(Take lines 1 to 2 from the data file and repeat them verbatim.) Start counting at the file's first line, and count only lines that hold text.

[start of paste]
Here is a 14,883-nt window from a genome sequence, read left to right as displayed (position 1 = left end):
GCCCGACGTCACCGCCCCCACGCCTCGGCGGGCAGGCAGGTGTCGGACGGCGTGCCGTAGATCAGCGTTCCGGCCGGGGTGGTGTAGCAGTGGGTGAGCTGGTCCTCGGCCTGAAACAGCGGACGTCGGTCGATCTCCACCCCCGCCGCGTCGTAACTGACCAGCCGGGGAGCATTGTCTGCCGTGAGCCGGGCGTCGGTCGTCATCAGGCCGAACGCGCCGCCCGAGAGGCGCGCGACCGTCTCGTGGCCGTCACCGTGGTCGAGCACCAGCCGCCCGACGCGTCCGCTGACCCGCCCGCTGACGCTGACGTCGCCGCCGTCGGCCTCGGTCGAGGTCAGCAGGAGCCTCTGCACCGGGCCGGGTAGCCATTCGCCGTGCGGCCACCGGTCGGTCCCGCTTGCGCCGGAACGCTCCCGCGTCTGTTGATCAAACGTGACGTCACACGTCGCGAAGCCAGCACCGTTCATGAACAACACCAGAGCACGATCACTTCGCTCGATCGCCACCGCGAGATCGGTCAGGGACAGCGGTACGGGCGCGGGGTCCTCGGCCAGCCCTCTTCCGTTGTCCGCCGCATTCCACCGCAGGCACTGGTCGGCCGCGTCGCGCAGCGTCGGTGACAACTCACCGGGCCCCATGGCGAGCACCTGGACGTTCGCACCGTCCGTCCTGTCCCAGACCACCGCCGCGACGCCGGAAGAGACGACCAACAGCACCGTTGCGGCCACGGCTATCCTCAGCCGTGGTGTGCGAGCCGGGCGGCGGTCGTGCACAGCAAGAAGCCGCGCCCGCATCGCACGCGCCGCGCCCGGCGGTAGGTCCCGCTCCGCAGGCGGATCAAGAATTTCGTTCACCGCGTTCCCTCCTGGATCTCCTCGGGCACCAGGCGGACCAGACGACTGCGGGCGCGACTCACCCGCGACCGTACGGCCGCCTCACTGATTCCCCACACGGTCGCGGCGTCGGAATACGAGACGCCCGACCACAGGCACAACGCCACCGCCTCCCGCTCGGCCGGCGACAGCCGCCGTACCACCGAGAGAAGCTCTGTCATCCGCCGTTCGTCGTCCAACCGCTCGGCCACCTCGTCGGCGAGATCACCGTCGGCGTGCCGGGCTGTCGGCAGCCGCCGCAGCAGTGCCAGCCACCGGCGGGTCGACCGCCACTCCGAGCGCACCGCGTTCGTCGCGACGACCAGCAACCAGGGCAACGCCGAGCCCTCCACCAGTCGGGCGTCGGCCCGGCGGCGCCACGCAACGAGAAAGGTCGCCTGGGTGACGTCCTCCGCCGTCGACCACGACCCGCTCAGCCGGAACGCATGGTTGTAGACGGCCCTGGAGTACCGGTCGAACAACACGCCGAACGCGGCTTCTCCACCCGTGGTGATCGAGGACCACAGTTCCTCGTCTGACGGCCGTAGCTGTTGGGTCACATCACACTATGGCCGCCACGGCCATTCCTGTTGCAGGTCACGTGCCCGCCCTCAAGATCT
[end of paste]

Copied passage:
Here is a 14,883-nt window from a genome sequence, read left to right as displayed (position 1 = left end):
GCCCGACGTCACCGCCCCCACGCCTCGGCGGGCAGGCAGGTGTCGGACGGCGTGCCGTAGATCAGCGTTCCGGCCGGGGTGGTGTAGCAGTGGGTGAGCTGGTCCTCGGCCTGAAACAGCGGACGTCGGTCGATCTCCACCCCCGCCGCGTCGTAACTGACCAGCCGGGGAGCATTGTCTGCCGTGAGCCGGGCGTCGGTCGTCATCAGGCCGAACGCGCCGCCCGAGAGGCGCGCGACCGTCTCGTGGCCGTCACCGTGGTCGAGCACCAGCCGCCCGACGCGTCCGCTGACCCGCCCGCTGACGCTGACGTCGCCGCCGTCGGCCTCGGTCGAGGTCAGCAGGAGCCTCTGCACCGGGCCGGGTAGCCATTCGCCGTGCGGCCACCGGTCGGTCCCGCTTGCGCCGGAACGCTCCCGCGTCTGTTGATCAAACGTGACGTCACACGTCGCGAAGCCAGCACCGTTCATGAACAACACCAGAGCACGATCACTTCGCTCGATCGCCACCGCGAGATCGGTCAGGGACAGCGGTACGGGCGCGGGGTCCTCGGCCAGCCCTCTTCCGTTGTCCGCCGCATTCCACCGCAGGCACTGGTCGGCCGCGTCGCGCAGCGTCGGTGACAACTCACCGGGCCCCATGGCGAGCACCTGGACGTTCGCACCGTCCGTCCTGTCCCAGACCACCGCCGCGACGCCGGAAGAGACGACCAACAGCACCGTTGCGGCCACGGCTATCCTCAGCCGTGGTGTGCGAGCCGGGCGGCGGTCGTGCACAGCAAGAAGCCGCGCCCGCATCGCACGCGCCGCGCCCGGCGGTAGGTCCCGCTCCGCAGGCGGATCAAGAATTTCGTTCACCGCGTTCCCTCCTGGATCTCCTCGGGCACCAGGCGGACCAGACGACTGCGGGCGCGACTCACCCGCGACCGTACGGCCGCCTCACTGATTCCCCACACGGTCGCGGCGTCGGAATACGAGACGCCCGACCACAGGCACAACGCCACCGCCTCCCGCTCGGCCGGCGACAGCCGCCGTACCACCGAGAGAAGCTCTGTCATCCGCCGTTCGTCGTCCAACCGCTCGGCCACCTCGTCGGCGAGATCACCGTCGGCGTGCCGGGCTGTCGGCAGCCGCCGCAGCAGTGCCAGCCACCGGCGGGTCGACCGCCACTCCGAGCGCACCGCGTTCGTCGCGACGACCAGCAACCAGGGCAACGCCGAGCCCTCCACCAGTCGGGCGTCGGCCCGGCGGCGCCACGCAACGAGAAAGGTCGCCTGGGTGACGTCCTCCGCCGTCGACCACGACCCGCTCAGCCGGAACGCATGGTTGTAGACGGCCCTGGAGTACCGGTCGAACAACACGCCGAACGCGGCTTCTCCACCCGTGGTGATCGAGGACCACAGTTCCTCGTCTGACGGCCGTAGCTGTTGGGTCACATCACACTATGGCCGCCACGGCCATTCCTGTTGCAGGTCACGTGCCCGCCCTCAAGATCT